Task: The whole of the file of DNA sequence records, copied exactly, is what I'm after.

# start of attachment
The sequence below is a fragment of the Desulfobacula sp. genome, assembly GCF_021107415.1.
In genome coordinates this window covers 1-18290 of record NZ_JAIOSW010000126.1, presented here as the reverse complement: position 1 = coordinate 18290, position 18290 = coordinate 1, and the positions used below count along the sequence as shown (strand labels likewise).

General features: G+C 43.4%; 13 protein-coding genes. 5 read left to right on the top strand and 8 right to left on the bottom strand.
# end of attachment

The sequence below is a fragment of the Desulfobacula sp. genome, assembly GCF_021107415.1.
In genome coordinates this window covers 1-18290 of record NZ_JAIOSW010000126.1, presented here as the reverse complement: position 1 = coordinate 18290, position 18290 = coordinate 1, and the positions used below count along the sequence as shown (strand labels likewise).

General features: G+C 43.4%; 13 protein-coding genes. 5 read left to right on the top strand and 8 right to left on the bottom strand.